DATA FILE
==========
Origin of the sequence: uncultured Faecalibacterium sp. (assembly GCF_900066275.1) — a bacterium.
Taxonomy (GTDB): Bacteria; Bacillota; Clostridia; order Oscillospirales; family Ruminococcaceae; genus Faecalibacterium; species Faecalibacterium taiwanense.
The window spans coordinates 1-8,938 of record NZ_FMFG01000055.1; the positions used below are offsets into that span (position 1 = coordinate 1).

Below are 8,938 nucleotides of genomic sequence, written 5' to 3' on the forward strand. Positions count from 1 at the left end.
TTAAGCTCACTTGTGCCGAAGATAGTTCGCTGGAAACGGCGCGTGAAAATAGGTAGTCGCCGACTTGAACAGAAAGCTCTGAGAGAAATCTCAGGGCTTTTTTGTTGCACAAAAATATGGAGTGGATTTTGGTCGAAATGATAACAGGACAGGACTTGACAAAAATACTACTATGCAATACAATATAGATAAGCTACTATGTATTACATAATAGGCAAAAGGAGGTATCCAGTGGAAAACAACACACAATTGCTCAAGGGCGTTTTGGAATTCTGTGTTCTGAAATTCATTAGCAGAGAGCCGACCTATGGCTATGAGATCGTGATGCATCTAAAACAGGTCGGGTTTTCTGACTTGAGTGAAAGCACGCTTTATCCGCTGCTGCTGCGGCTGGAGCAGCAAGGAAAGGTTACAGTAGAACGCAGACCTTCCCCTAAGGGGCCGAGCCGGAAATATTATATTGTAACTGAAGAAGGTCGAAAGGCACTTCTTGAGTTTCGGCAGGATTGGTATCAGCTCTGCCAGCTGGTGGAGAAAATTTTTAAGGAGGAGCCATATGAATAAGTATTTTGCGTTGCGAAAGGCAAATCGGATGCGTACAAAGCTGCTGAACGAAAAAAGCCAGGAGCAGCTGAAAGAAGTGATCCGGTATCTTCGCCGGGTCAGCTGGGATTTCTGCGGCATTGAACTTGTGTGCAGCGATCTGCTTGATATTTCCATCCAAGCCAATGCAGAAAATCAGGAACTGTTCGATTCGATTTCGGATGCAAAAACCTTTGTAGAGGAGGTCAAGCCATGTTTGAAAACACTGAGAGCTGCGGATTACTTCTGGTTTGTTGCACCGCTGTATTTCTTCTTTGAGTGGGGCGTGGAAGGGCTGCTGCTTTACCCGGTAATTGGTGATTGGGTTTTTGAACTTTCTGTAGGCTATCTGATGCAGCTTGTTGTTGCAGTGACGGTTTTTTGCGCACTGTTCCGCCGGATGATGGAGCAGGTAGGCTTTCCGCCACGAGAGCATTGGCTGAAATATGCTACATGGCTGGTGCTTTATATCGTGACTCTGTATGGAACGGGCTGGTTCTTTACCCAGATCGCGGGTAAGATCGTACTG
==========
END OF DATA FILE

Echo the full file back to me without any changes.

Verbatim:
Origin of the sequence: uncultured Faecalibacterium sp. (assembly GCF_900066275.1) — a bacterium.
Taxonomy (GTDB): Bacteria; Bacillota; Clostridia; order Oscillospirales; family Ruminococcaceae; genus Faecalibacterium; species Faecalibacterium taiwanense.
The window spans coordinates 1-8,938 of record NZ_FMFG01000055.1; the positions used below are offsets into that span (position 1 = coordinate 1).

Below are 8,938 nucleotides of genomic sequence, written 5' to 3' on the forward strand. Positions count from 1 at the left end.
TTAAGCTCACTTGTGCCGAAGATAGTTCGCTGGAAACGGCGCGTGAAAATAGGTAGTCGCCGACTTGAACAGAAAGCTCTGAGAGAAATCTCAGGGCTTTTTTGTTGCACAAAAATATGGAGTGGATTTTGGTCGAAATGATAACAGGACAGGACTTGACAAAAATACTACTATGCAATACAATATAGATAAGCTACTATGTATTACATAATAGGCAAAAGGAGGTATCCAGTGGAAAACAACACACAATTGCTCAAGGGCGTTTTGGAATTCTGTGTTCTGAAATTCATTAGCAGAGAGCCGACCTATGGCTATGAGATCGTGATGCATCTAAAACAGGTCGGGTTTTCTGACTTGAGTGAAAGCACGCTTTATCCGCTGCTGCTGCGGCTGGAGCAGCAAGGAAAGGTTACAGTAGAACGCAGACCTTCCCCTAAGGGGCCGAGCCGGAAATATTATATTGTAACTGAAGAAGGTCGAAAGGCACTTCTTGAGTTTCGGCAGGATTGGTATCAGCTCTGCCAGCTGGTGGAGAAAATTTTTAAGGAGGAGCCATATGAATAAGTATTTTGCGTTGCGAAAGGCAAATCGGATGCGTACAAAGCTGCTGAACGAAAAAAGCCAGGAGCAGCTGAAAGAAGTGATCCGGTATCTTCGCCGGGTCAGCTGGGATTTCTGCGGCATTGAACTTGTGTGCAGCGATCTGCTTGATATTTCCATCCAAGCCAATGCAGAAAATCAGGAACTGTTCGATTCGATTTCGGATGCAAAAACCTTTGTAGAGGAGGTCAAGCCATGTTTGAAAACACTGAGAGCTGCGGATTACTTCTGGTTTGTTGCACCGCTGTATTTCTTCTTTGAGTGGGGCGTGGAAGGGCTGCTGCTTTACCCGGTAATTGGTGATTGGGTTTTTGAACTTTCTGTAGGCTATCTGATGCAGCTTGTTGTTGCAGTGACGGTTTTTTGCGCACTGTTCCGCCGGATGATGGAGCAGGTAGGCTTTCCGCCACGAGAGCATTGGCTGAAATATGCTACATGGCTGGTGCTTTATATCGTGACTCTGTATGGAACGGGCTGGTTCTTTACCCAGATCGCGGGTAAGATCGTACTG